All in all, I’m quite happy with how the event ended and the accuracy of the forecast. From bare grass to winter wonderland in a single day!

    For the sake of posterity, here’s EC’s summary of the event. Also, worth noting, is that the forecasters at Environment Canada did a pretty good job with this event, from a Christmas-song infused SWS days in advance to almost 24 hours notice with the snowfall warning, they had it covered!

    Weather summary
    for Manitoba
    issued by Environment Canada
    at 10:35 a.m. CST Thursday 17 December 2015.


    The first major snowfall of the season occurred over portions of
    southern Manitoba on Wednesday when a Colorado Low moving through
    Minnesota spread a narrow band of snow, heavy at times, across the
    border and into the region.

    Light snow began in many locations between 3 and 6 AM on Wednesday
    and then intensified through the morning hours. By midday, between 5
    to 8 cm had fallen in many locations. In the afternoon, cooler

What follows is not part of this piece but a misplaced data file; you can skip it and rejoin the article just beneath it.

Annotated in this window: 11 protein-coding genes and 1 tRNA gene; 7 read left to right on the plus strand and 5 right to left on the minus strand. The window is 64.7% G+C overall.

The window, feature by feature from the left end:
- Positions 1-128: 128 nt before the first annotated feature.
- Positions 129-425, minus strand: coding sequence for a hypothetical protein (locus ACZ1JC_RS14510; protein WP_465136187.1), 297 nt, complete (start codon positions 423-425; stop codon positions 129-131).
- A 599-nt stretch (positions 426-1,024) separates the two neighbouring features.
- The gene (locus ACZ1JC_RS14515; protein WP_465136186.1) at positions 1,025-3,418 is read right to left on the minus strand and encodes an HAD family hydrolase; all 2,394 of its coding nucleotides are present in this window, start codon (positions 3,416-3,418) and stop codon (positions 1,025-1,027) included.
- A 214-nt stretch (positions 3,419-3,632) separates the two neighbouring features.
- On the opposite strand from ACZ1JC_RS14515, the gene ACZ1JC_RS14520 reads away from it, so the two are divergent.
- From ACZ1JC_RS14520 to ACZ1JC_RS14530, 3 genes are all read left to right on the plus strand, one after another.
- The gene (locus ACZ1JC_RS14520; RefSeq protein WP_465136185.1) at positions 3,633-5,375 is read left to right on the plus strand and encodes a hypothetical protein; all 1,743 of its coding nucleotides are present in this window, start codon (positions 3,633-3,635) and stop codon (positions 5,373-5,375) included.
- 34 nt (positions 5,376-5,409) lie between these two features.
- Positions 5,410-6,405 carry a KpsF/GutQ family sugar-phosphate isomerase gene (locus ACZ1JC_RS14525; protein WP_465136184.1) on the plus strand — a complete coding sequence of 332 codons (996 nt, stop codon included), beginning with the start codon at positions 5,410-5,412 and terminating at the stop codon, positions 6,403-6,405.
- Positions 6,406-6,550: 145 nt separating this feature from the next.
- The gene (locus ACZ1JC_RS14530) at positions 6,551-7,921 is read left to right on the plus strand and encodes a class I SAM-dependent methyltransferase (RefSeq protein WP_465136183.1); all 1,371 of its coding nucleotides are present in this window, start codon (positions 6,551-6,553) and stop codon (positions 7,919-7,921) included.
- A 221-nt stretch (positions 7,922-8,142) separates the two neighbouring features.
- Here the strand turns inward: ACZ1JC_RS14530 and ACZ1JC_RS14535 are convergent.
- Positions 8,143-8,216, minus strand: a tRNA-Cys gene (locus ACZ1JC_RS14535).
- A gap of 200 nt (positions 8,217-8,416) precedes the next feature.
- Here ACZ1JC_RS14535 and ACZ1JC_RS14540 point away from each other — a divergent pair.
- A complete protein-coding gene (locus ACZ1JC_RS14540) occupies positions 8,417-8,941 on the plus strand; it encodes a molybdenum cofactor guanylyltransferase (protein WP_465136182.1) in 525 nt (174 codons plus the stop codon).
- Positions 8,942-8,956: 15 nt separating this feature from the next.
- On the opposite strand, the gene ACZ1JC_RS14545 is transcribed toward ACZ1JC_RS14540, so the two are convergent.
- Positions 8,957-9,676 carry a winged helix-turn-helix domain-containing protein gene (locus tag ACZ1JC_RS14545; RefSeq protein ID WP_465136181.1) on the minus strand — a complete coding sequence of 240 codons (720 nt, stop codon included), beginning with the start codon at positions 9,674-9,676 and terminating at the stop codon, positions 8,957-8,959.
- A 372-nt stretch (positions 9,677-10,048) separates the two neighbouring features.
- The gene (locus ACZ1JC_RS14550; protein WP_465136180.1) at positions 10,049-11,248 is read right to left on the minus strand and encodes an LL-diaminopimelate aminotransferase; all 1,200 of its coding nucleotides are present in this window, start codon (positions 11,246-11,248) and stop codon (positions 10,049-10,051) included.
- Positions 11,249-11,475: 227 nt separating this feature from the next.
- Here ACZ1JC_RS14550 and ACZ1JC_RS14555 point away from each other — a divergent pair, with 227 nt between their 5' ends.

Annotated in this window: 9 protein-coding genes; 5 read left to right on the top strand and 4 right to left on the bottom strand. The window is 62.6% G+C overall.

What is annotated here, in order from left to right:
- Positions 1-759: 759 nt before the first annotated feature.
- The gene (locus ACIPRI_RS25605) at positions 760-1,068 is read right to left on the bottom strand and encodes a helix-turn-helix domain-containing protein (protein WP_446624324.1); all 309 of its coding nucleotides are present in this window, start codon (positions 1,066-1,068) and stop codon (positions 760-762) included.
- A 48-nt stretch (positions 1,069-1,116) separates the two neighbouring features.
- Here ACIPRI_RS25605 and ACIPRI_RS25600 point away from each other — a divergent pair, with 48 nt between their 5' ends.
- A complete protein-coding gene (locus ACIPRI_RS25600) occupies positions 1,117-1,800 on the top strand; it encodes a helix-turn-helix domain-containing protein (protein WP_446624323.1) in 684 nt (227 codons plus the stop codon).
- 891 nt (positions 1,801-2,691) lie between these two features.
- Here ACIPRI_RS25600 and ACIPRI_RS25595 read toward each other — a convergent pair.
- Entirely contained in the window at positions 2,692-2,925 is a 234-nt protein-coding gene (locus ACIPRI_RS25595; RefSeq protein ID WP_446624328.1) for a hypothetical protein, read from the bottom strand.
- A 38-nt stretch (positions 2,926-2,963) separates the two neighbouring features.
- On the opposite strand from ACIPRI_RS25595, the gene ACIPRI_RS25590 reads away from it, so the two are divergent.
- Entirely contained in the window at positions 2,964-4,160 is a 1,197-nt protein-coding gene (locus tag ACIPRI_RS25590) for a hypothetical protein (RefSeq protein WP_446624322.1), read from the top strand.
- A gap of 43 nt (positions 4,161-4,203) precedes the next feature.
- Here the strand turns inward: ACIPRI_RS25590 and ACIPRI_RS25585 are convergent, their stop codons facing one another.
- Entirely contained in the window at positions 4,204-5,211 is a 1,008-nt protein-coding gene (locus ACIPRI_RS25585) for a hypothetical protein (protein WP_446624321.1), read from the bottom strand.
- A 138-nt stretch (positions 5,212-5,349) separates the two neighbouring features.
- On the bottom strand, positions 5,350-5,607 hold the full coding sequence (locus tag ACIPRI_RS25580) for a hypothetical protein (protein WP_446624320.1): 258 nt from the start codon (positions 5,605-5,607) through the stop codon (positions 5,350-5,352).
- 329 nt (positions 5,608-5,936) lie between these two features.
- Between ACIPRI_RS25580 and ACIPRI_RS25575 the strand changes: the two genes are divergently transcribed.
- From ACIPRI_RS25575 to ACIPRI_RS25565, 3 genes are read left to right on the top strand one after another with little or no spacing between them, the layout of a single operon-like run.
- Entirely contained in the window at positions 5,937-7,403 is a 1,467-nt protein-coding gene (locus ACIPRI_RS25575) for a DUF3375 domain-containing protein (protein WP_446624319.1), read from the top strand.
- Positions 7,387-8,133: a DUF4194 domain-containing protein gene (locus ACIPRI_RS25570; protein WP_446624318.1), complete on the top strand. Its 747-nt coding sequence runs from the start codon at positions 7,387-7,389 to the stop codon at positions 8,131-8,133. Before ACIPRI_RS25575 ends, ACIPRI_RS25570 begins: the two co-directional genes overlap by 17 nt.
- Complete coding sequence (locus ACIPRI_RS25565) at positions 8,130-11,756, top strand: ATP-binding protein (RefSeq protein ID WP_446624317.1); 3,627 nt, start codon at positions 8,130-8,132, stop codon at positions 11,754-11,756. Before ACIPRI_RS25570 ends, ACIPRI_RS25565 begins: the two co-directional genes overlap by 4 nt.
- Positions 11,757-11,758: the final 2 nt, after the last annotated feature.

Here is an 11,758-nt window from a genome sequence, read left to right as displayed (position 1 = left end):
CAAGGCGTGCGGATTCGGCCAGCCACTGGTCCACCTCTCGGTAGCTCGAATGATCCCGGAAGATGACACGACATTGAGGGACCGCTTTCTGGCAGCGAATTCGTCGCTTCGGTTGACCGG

temperatures developing in the mid-levels of the atmosphere helped
    produce significantly “fluffier” snow than fell in the morning and
    rapid snowfall accumulations took place, with some locations seeing
    snowfall rates as much as 2.5 cm per hour.

    The heaviest snowfall occurred roughly through the central and
    eastern Red River Valley and then extending northeastwards through
    Winnipeg and onwards towards the south basin of Lake Winnipeg.
    Heading west of the Red River Valley, snowfall accumulations
    diminished fairly quickly.

    The following is a summary of weather event information received by
    Environment Canada.

    Summary of storm-total snowfall in centimeters (to 9:00 AM CST
    December 17, 2015):

    Ste. Anne: 25
    Winnipeg: 15-22
    Steinbach: 20
    Miami: 20
    Pinawa: 19
    Morris: 19
    Oakbank: 19
    Arborg: 19
    Rosser: 18
    Portage: 14
    Stony Mountain: 14
    Woodlands: 12
    Great Falls: 12
    Rennie: 11
    Ashern: 10
    Brandon: 3
    Shoal Lake: 2
    Neepawa: 1

    Please note that this summary may contain preliminary or unofficial
    information and does not constitute a complete or final report.